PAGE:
Accreditation Statement: AMDA – The Society for Post-Acute and Long-Term Care Medicine is accredited by the Accreditation Council for Continuing Medical Education (ACCME) to provide continuing medical education for physicians.
Designation Statement: AMDA – The Society for Post-Acute and Long-Term Care Medicine designates this Internet Enduring Material for a maximum of 1.5 AMA PRA Category 1 Credit(s)™. Physicians should only claim credit commensurate with the extent of their participation in the activity.
ABPLM Designation Statement: This Internet Enduring Material has been pre-approved by the American Board of Post-Acute and Long-Term Care Medicine (ABPLM) for a total of 1.5 clinical hours toward certification as a Certified Medical Director (CMD) in post-acute and long-term care medicine. The CMD program is administered by the ABPLM. Each physician should claim only those hours of credit actually spent on the activity.
Session Description: The University of Louisville Department of Family Medicine and Geriatrics provides care and medical directors for multiple skilled facilities, intermediate care facilities, assisted living facilities, and personal care residents. One of our missions, in addition to education, is fostering a heightened level of quality assurance in our facilities. This session will review, educate, and discuss the important but not often emphasized topic of altered solid oral medication dosage forms in the LTC setting. This is a topic which University of Louisville Geriatrics have had a special interest in for some years, inspired by an extraordinary case study (a patient we had) who was a short-term nursing home resident who literally came weeks from death due to just one crushed medication (of the two medications) she was receiving. Once the problem was discovered, her recovery and discharge from our facility was remarkable. This led us to conduct a four facility quality survey which yielded startling results. In addition to the presentation of our own experience and studies of altered dosage forms, the session will review the current literature, biopharmaceutics principles, common situations necessitating consideration of altered dosage forms (change in food texture which is a tip that medications are not being swallowed whole, NG tubes which has other considerations, i.e. warfarin dose sticks to tube), barriers and motives for medication alteration, IDT coordination failures, and what to do, including model program ideas. This session will include active learning exercises to stimulate shared discussion between attendees.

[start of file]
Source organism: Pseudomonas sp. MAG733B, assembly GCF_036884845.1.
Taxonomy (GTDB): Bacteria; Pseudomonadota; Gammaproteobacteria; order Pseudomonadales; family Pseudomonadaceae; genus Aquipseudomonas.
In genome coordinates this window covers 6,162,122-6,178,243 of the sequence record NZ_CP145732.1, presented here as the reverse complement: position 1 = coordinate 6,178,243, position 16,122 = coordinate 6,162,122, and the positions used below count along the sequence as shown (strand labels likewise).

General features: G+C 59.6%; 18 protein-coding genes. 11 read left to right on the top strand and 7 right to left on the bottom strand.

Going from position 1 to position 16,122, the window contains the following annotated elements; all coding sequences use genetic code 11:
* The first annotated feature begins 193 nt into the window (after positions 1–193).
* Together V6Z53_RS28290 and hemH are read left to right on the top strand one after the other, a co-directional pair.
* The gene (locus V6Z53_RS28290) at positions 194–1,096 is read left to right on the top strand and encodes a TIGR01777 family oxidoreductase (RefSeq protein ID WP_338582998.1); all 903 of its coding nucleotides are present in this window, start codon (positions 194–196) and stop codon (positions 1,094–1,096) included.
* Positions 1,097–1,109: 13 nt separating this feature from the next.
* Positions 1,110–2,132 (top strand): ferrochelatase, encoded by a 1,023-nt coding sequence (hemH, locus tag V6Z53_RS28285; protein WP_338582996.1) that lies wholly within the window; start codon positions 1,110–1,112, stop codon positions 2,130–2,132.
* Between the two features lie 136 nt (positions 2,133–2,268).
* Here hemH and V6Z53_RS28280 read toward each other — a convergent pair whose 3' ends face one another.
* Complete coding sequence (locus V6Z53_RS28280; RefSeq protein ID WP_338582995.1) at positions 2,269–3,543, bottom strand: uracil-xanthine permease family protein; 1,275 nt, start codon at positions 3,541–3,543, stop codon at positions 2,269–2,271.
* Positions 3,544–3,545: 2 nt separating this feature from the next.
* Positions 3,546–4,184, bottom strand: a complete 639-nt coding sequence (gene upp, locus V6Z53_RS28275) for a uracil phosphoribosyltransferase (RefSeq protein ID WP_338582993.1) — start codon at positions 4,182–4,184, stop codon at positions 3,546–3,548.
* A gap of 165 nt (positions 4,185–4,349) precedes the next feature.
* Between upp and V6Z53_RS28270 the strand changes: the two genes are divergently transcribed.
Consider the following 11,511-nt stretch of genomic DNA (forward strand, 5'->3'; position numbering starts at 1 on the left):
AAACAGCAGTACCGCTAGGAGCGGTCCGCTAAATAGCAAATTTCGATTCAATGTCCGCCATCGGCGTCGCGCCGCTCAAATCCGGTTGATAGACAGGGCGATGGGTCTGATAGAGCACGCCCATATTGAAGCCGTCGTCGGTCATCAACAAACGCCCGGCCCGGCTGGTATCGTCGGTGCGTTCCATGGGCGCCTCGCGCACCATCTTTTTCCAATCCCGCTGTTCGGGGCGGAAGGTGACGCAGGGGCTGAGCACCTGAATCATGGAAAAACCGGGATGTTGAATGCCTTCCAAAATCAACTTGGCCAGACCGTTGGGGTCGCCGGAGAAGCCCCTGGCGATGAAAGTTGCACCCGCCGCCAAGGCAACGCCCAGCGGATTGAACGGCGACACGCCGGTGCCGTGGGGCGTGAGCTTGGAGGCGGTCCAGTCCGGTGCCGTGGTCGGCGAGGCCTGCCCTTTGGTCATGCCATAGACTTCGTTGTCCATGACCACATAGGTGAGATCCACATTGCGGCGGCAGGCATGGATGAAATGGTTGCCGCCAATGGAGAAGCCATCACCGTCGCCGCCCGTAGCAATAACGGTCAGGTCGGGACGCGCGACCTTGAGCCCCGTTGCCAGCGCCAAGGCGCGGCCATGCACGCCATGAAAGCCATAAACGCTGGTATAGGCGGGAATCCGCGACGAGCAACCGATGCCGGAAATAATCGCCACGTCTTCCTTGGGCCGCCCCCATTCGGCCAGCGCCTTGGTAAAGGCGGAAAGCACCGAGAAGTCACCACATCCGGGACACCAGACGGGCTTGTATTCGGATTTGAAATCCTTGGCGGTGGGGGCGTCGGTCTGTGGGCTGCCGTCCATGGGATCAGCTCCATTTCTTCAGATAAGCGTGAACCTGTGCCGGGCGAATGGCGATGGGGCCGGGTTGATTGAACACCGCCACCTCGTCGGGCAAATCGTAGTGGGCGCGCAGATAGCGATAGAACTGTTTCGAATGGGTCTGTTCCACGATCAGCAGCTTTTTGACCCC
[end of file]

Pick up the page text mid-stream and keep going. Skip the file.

Identify healthcare system gaps leading to inappropriate medication crushing and tablet splitting.
Describe three potentially harmful consequences of inappropriate dosage form alteration and administration.
Explain the intended drug delivery design of two different oral solid medication dosage forms.
Review best practices which can be implemented to avoid altered medication dosage form harm.
Speaker(s): Demetra Elizabeth Antimisiaris, PharmD, CGP Rangaraj Gopalraj, MD, PhD